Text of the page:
Grocery stores are stocked with an abundance of energy drinks to choose from.

"There are few who drink such large amounts of coffee"
New study raises the alarm on energy drinks and sleep

Over 50,000 Norwegian students were asked if they used energy drinks and how well they slept. Those who drank even small amounts of energy drinks had significantly greater problems with sleep than other students.

“It turns out that those who drink a lot of energy drinks don't just go to bed later. They also struggle with falling asleep in the evening, have more nocturnal awakenings, have shorter total sleep duration, and oversleep more easily. The sleep becomes more superficial,” says senior researcher Børge Sivertsen at the Norwegian Institute of Public Health (NIPH).

In the new study, researchers used data from the Students' Health and Well-being Study (SHoT) in 2022. The approximately 53,000 students involved are between the 18 and 35 years old and belong to colleges, universities, and vocational schools across Norway.

They answered a range of questions about sleep patterns and the use of energy drinks.

Those who drank energy drinks reported on average that it took them half an hour longer to fall asleep and that they slept one hour less than those who did not.

Easier to drink than coffee

Sivertsen believes that energy drinks have at least as much impact on sleep as coffee if you drink the same amounts at the same time of day.

Energy drinks often contain both sugar and the fruit guarana, and both have been shown to affect sleep.

He also points out that it is easy to drink a lot of energy drinks, both because of the taste and because the drinks are sold in large cans or bottles.

“There are few people who drink such large amounts of coffee. In energy drinks, the bitter taste of coffee is almost non-existent,” says Sivertsen. He is the project manager for SHoT.

The SHoT survey conducted by the Norwegian Institute of Public Health (NIPH) every four years, and the study on energy drinks is a collaboration between NIPH, Innlandet Hospital Trust, and the University of Oslo (UiO).

Advice for those struggling to sleep

Those who struggle to sleep should ideally cut out all caffeinated drinks, Sivertsen recommends.

“What we often say in the treatment of insomnia is that you should stick to coffee before lunch. However, caffeine's impact varies from person to person. While some individuals can consume five to six cups of coffee without issue, others might find themselves sensitive to even small amounts,” he says.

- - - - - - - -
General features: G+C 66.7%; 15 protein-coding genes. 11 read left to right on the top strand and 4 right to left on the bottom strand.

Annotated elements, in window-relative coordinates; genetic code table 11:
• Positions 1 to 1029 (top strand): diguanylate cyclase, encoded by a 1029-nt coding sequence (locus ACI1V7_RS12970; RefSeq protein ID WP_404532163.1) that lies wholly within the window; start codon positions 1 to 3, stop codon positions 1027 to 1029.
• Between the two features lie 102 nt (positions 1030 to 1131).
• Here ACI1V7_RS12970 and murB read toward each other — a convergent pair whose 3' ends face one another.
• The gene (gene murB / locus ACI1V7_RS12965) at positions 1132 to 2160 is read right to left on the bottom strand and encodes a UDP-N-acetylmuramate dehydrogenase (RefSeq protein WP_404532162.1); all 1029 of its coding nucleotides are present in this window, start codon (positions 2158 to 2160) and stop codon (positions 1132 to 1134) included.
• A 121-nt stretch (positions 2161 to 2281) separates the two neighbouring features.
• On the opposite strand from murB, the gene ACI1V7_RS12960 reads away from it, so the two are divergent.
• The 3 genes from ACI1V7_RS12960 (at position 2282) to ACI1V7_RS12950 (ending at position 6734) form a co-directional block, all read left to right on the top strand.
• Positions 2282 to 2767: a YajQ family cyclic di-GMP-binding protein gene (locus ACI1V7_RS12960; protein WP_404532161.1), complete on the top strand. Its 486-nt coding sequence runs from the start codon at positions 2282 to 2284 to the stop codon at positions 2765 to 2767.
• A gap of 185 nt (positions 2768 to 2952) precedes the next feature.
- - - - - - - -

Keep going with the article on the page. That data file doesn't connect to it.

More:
Energy drinks typically contain 32 milligrams of caffeine per deciliter, according to NIPH.

In filter coffee, the caffeine content is somewhat higher in the same amount, with 40 milligrams per deciliter.

If you drink a large can of energy drink, however, you consume 160 milligrams of caffeine – double the amount in a two-deciliter cup of filter coffee.

Uncertain connection

The study makes it clear that it is uncertain how much of the reported sleep problems are associated with drinking energy drinks.

An alternative explanation is that those who struggle to sleep use more energy drinks than others to stay awake.

“It’s an important point that if you sleep poorly and are tired during the day, it’s easy to turn to caffeinated drinks,” says Sivertsen.

He believes that when this study is viewed together with a number of previous studies, there is reason to believe that energy drinks actually significantly affect sleep.

For many, he also thinks it can become a vicious cycle.

“The more you drink, the worse you sleep, and the more you drink. Then you’re in the loop,” he says.

More people drink energy drinks than before

In recent years, energy drinks have become more popular, especially among school-aged youths.

In 2022, 43 per cent of the students surveyed in secondary and upper secondary schools reported drinking energy drinks daily, compared to 27 per cent in 2017, according to a survey from NIPH. The proportion that drank energy drinks daily more than doubled – from 2.6 to 6.2 per cent.

"Energy drinks seem to have made a sudden entrance onto the market. They've become a trendy beverage where the brand holds significant importance. It's common for these trends to begin on TikTok," Sivertsen explains.

Among the students who answered the SHoT survey in 2022, 3.3 percent of women and 4.7 percent of men used energy drinks daily.


Kaldenbach et al. Energy drink consumption and sleep parameters in college and university students: a national cross-sectional studyBMJ Open, 2024. 


Translated by Alette Bjordal Gjellesvik

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